February 05, 2020 by Romain Bouqueau

The secret about hidden software costs

An essay on how to keep your development projects under control


I'd like to share a secret with you: there is nothing like a custom software suited to *your* need.

At first it may seem a paradox considering our company licenses its software. Moreover we have heavily pushed toward the use of frameworks such as Signals or Filters. Frameworks are marketed as the paragon of reusable components. I will show you why it is not and where to draw the line.

The acceptance and use of third-party software

Using third-party closed software to perform your core business is not ok. It is never ok to let the control your business value be in external hands. What happens when your provider raises prices? Wouldn't it be a threat if this third-party knew your market and users better than you do? On the other hand using third-party software to execute tasks that are out of your added value is perfectly fine.

The main technical issue with third-parties is maintenance. Either 1) you don't have access to the source code or 2) you don't have and don't want to have the knowledge (the reason why you decided to use a third-party). But when it comes to supporting your customers you should always have the control over the product you ship. At GPAC Licensing we provide both the source code and some professional support to put chances on the right side.

This lack of control over third party software leads to under-optimal decisions such as: refusing third-parties, being too dependent to the external parties, developing a clone of the third-party, ... We will see how this vision harms in the long term.

Re-using code

Business-wise it perfectly makes sense to reuse resources. However code duplication is seen as an engineering failure. The reality is more mixed.

There is no code that can cover all the use-cases and stay clean. Let's take an example: my customer wants to stream MPEG-DASH. The good news is that in GPAC we have a MPEG-DASH streamer. While digging into the customer's use-case we discover that we need to introduce custom modification to our code. We have to choose between increased complexity versus code duplication (we could mix both).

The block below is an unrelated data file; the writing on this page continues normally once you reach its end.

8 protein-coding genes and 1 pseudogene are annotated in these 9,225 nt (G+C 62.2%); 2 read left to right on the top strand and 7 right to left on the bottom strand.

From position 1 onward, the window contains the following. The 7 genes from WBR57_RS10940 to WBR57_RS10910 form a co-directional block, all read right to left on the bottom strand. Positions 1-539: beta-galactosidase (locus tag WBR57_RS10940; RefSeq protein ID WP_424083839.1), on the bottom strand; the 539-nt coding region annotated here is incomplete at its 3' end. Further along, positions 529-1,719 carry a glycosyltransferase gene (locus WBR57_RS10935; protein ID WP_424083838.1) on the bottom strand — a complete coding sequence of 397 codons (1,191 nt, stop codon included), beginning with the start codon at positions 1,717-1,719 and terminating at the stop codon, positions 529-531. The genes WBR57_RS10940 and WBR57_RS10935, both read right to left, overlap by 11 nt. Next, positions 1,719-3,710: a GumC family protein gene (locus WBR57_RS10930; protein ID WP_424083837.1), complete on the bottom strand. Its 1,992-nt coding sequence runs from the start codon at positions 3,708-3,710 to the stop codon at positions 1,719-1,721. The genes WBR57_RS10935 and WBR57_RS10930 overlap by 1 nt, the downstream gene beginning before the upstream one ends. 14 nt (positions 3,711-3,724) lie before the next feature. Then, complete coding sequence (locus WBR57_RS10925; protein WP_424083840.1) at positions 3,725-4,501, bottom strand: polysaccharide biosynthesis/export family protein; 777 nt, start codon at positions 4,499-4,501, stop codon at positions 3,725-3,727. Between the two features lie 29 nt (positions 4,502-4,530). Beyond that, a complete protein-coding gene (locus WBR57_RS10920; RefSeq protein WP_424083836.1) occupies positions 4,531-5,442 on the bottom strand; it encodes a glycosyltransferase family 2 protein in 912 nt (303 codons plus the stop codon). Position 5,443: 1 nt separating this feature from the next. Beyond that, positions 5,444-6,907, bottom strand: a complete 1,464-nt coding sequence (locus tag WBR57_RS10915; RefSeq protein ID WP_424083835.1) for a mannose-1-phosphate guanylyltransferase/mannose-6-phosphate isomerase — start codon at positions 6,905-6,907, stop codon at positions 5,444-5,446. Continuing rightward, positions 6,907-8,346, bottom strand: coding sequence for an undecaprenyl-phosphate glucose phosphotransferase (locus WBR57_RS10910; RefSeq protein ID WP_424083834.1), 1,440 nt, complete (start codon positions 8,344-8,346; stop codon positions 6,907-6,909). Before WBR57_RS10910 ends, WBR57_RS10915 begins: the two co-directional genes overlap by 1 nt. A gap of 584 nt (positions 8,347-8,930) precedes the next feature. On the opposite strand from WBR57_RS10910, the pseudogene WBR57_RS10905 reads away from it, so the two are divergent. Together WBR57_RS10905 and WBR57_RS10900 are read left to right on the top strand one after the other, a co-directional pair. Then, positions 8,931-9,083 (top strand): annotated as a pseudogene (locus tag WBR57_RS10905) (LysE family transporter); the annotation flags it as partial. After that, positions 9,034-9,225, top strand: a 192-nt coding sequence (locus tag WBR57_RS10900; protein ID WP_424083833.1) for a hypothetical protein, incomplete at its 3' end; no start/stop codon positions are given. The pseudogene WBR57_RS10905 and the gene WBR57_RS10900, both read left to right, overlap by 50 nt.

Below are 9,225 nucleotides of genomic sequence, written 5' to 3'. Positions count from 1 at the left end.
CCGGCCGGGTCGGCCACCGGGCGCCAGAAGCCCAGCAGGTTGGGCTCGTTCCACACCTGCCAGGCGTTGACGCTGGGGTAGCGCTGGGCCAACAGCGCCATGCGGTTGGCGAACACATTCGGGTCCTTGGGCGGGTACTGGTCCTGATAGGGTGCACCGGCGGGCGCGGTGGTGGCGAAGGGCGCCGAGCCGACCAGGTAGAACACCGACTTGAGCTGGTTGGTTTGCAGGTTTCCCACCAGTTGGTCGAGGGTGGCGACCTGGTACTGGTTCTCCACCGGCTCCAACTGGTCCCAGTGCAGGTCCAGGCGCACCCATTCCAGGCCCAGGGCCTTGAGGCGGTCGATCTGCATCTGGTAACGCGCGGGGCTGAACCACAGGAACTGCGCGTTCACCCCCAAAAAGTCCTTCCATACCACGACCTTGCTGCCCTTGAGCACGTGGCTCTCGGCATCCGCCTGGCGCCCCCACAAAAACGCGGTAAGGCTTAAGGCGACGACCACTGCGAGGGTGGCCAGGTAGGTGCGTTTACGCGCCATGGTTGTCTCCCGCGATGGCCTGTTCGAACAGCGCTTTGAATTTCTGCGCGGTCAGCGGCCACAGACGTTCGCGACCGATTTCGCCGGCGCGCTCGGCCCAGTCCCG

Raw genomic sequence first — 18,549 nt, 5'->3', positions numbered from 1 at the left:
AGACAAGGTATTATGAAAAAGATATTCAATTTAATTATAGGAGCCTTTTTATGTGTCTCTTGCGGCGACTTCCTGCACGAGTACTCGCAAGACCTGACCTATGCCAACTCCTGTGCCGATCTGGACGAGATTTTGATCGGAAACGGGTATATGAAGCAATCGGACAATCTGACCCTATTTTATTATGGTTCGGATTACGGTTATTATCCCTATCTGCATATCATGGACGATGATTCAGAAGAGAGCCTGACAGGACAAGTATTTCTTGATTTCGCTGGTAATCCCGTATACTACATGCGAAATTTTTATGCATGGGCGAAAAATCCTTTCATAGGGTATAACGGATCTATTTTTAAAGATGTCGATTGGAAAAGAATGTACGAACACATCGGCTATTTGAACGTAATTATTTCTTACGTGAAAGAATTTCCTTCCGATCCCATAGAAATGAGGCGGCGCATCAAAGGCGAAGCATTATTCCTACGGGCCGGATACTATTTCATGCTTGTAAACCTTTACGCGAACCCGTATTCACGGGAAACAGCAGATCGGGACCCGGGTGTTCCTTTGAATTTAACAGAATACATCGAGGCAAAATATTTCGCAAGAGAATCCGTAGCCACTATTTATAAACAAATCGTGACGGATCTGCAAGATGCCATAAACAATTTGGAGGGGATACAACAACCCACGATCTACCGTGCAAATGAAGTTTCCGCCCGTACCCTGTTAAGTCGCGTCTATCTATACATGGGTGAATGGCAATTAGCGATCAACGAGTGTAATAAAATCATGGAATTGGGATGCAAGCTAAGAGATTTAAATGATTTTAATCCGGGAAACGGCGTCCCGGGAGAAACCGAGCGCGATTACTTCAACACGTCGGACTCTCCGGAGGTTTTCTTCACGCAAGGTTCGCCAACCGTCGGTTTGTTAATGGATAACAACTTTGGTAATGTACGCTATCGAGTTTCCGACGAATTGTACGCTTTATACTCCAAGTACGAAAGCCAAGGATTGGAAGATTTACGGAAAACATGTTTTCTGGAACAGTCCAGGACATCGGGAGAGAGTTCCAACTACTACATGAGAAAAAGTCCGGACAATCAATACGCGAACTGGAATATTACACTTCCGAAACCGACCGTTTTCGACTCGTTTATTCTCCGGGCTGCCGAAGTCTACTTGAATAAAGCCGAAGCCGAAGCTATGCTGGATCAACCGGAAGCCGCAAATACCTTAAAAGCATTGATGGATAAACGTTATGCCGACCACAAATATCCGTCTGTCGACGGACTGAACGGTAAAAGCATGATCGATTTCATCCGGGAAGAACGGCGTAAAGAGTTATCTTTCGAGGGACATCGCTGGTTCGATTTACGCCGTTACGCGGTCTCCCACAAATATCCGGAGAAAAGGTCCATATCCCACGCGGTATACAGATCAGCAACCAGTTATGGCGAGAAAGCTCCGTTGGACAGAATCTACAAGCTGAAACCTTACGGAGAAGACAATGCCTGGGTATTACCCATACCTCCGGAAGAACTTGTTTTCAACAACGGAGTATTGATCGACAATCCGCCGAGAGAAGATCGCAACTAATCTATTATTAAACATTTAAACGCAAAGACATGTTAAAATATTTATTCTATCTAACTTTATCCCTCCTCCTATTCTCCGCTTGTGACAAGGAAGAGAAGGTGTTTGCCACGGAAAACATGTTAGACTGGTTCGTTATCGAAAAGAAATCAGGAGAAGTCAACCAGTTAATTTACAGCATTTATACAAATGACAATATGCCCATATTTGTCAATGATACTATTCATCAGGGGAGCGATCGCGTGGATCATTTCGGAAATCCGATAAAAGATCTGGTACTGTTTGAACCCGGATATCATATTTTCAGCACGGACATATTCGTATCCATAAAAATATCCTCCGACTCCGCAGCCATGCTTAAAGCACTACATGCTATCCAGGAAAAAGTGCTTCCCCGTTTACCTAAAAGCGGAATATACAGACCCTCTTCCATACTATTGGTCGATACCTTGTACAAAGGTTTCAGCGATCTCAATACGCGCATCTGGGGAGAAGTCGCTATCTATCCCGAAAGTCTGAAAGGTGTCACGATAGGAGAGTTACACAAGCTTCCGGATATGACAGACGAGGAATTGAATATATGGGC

What is the right granularity for code duplication? According to leading experts, duplication of code is ok but duplication of final user problem solving is not.

The myth of the universal framework

The harm comes from the belief in a single solution for all problems. For example (as of 2019) React strives for writing UIs on both Web and Mobiles platforms. Some developers know React and think React. When a problem cannot be solved using React, they will hack React to meet their ends. These developers need to think out of the box. Building your own React is not hard but it requires some curiosity to get there.

Developers need to use the right tools. Hard problems often involve a deep understanding of that problem. There is a phase of mastery. At GPAC Licensing we have a team of experts who master the media tech field.

Drawing the acceptability line for external dependencies

A framework like Signals doesn't address your business challenges. In fact it doesn't address any of the media challenges. Signals addresses structural issues of multimedia programs (e.g. concurrency, memory control, metadata transmission, ...) but none of your business logic.

In fact the force of Signals is to let you assemble our bricks and your bricks, with your logic, inside an application. Signals addresses 90% of our customers' business cases but sometimes it doesn't: Signals is not a religion and we sometimes rewrite code from scratch.


Every use-case is different. Focus on your customer needs.

First of all, always work with providers or contractors who are open and agile in their methodologies. You want them to deliver early and redeliver fast. In our opinion Test-Driven Development (TDD) is a game changer.

Don't save on using a software architect for your need. Invest in key people who will understand your business need.

The acceptance for external code must be driven by the business. If you want to make an experiment in your code, or if you are a small business and want to stay focus, it is perfectly acceptable to rely on a third-party code. If you plan to build your whole product and team around a bootstrapped project, invest in an architect and a product owner, and ask for a solution suited to your need.

In any case our team is here to help and accommodate with your needs. Just contact us as many companies already did.

The GPAC Licensing team

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